Tuesday, January 29, 2019

5 Successful Parenting Phrases I Use Over and Over Again

I grew up in the days of discipline that involved standing in a corner, a spanking, and/or grounding.  When I was a teen and college student (often working as a babysitter or nanny), parenting evolved to include "time outs," clip charts, and not telling children "no" for fear of ruining their self-esteem.  

Today there are many different types of parenting, often a mix of whatever the parent is feeling on any given day and what they've been raised to believe is best.  But I'm here to tell you, consistency and science-based parenting works! 

The number one book I recommend won't come as a shock to many of you.  If you've been in the adoption or foster care community for any amount of time, you've heard of The Connected Child (and check out the free videos on Empowered to Connect).   When a hopeful or new parent asks me what they need to know, I tell them, read The Connected Child first.  Learn what trauma is and how it changes the brain.  Grow to understand that connective parenting is SO important. 

The main idea of The Connected Child is that we, as parents, first and foremost connect with our kids, and THEN we correct them.  It's a parenting approach that helps kids who have experienced trauma (which arguably CAN extend to children adopted at birth) grow up to be adults who know how to connect with others in a healthy way and succeed in life.

Given our connective-driven approach to parenting, you won't be surprised (though maybe inspired?) by these five successful parenting phrases we use on repeat.

1:  "Try again with respect."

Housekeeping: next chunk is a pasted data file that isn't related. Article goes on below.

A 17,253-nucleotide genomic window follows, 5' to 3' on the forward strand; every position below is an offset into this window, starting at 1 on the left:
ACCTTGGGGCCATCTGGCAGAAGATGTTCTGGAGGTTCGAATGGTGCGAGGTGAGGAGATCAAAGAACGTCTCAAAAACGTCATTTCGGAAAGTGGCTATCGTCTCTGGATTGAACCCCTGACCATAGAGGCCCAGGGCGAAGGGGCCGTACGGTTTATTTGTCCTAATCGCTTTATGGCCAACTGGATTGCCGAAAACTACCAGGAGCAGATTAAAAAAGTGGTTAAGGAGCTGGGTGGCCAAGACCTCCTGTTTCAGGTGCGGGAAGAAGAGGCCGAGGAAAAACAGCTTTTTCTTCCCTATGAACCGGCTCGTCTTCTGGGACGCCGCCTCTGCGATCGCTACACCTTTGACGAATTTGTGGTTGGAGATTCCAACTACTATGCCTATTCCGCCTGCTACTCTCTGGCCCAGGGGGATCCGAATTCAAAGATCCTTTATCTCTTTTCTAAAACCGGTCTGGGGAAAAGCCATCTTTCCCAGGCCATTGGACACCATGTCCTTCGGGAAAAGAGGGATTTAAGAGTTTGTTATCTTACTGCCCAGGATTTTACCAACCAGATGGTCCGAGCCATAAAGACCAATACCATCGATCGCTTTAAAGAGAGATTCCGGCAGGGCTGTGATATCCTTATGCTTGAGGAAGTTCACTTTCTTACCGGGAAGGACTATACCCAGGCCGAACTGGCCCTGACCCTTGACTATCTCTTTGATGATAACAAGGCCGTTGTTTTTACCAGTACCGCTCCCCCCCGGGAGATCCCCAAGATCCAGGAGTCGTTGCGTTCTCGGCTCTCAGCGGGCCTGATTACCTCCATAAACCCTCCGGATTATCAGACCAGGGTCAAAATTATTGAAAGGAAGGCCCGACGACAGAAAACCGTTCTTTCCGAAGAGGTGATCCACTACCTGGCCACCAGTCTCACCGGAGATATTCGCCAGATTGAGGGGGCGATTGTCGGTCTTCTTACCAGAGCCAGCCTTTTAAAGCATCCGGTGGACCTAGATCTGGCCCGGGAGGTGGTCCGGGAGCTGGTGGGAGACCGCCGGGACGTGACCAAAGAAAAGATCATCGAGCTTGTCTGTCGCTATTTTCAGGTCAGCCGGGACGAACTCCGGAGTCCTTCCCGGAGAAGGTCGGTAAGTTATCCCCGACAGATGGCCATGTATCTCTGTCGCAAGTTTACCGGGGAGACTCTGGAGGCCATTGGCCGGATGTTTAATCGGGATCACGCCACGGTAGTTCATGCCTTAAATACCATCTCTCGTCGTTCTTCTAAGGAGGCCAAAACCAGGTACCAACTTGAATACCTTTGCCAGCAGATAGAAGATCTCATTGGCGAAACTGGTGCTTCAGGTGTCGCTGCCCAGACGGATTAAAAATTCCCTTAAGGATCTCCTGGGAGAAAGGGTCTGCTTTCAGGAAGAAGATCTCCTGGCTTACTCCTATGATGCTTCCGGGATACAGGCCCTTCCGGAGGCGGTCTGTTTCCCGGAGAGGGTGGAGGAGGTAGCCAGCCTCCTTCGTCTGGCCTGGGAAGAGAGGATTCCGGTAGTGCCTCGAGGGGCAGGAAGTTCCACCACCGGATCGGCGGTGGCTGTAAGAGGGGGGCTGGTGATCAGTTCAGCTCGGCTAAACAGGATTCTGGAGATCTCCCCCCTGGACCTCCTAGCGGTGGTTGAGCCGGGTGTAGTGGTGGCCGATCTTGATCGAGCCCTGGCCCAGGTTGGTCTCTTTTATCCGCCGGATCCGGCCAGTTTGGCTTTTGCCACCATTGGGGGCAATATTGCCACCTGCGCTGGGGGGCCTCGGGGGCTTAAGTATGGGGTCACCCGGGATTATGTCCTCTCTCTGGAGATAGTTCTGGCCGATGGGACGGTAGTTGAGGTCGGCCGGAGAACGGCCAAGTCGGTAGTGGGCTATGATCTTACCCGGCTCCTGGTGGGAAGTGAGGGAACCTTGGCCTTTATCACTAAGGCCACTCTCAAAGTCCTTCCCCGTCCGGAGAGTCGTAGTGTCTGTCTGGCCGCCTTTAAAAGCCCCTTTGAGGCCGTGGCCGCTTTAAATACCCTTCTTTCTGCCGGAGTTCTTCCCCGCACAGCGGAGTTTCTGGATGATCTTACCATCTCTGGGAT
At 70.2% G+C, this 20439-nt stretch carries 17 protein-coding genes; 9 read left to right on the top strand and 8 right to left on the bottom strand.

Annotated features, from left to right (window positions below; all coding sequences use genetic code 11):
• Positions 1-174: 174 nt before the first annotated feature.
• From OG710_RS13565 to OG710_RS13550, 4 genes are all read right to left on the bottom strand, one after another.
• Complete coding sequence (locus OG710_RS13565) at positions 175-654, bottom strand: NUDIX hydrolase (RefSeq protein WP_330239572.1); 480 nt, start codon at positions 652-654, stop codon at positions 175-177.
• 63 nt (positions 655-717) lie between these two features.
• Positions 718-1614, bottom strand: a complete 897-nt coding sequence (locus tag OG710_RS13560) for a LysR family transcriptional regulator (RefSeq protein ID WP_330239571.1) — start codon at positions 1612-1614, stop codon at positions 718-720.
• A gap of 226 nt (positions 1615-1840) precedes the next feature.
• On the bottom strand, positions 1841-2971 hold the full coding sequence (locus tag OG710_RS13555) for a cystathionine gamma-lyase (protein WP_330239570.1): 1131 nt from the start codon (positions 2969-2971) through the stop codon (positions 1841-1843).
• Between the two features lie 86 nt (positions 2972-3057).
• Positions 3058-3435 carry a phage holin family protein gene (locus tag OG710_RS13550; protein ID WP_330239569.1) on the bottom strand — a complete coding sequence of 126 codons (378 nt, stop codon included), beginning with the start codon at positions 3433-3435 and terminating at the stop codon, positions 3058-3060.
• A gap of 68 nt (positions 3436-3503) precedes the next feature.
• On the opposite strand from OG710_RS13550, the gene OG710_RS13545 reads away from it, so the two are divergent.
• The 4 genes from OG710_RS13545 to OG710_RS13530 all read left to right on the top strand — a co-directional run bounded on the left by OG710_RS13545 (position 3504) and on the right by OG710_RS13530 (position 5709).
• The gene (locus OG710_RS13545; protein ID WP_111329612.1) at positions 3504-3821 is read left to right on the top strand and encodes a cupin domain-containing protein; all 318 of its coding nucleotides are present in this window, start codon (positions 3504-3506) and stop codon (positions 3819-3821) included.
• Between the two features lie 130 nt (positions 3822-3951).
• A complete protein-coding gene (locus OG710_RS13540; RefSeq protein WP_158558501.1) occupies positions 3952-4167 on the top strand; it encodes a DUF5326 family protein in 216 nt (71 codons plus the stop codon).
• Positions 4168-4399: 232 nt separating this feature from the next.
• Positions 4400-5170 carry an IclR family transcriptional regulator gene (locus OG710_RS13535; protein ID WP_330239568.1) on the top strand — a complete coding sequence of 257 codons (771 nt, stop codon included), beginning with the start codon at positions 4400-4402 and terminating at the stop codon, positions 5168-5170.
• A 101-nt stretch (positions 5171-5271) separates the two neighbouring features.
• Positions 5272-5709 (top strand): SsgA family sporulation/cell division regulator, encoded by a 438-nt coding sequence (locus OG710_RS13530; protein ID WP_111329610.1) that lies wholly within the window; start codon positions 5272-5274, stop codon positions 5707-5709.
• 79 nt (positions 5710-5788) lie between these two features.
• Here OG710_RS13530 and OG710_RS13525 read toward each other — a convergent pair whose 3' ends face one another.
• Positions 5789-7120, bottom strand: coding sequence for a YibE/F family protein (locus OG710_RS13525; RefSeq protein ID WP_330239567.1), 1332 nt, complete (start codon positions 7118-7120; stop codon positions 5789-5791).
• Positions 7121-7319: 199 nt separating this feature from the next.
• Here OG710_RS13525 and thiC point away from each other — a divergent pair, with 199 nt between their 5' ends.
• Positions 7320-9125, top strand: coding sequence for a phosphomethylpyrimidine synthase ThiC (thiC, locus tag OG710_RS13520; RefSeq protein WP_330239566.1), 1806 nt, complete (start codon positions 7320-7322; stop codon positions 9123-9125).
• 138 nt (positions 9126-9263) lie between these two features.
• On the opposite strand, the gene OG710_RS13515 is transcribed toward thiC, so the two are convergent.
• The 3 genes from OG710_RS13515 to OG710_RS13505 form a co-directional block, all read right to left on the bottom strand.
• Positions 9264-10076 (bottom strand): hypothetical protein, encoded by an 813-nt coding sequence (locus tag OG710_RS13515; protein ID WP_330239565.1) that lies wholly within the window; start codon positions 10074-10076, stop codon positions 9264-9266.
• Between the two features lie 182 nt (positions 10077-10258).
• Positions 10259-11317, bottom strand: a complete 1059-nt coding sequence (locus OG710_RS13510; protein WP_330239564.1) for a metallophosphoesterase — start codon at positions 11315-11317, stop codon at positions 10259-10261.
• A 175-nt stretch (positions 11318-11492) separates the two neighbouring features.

I say this dozens of times per day.  Granted, I have four kids, so yes, lots of attempts at disrespect.    

This phrase comes directly from Empowered to Connect.  Karyn Purvis encourages us to prompt our children to correct their original attempt by re-stating, in a respectful way, what they need to say or ask us.

The more we have used this phrase with our kids, the more they know EXACTLY what to do next.  Here's an example:

Child:  I'm hungry!  Get me a snack, mom!

Me (acknowledging the child's blood sugar is low after a four-hour gap between lunch and arriving home from school):  That's not how we speak.  Try again with respect.  

Child:  May I have a snack, please?

Me:  Good words!  Absolutely!  What can I get for you?  We have yogurt, or I can get you some trail mix.  

Note that I used a few Purvis/ETC phrases here (I bolded them for you.)  I also offered two choices for my children, so I don't overwhelm them with choices, I give them the power of choosing, and I don't create a situation where they ask for options that I either don't have or don't allow (as a healthy snack).

Why use this phrase?  It trains kids to ask the RIGHT way for what they want or need.

2:  "I'm feeling ____."

When my child is struggling, I offer a prompt.  I say, "I'm feeling..." and the child fills in the blank.  (Sad/mad/angry/hurt.)  Then I say, "Ok.  Why are you feeling sad?"  The child can articulate the events leading to the feeling.  Then we work together to solve the problem and meet the child's need.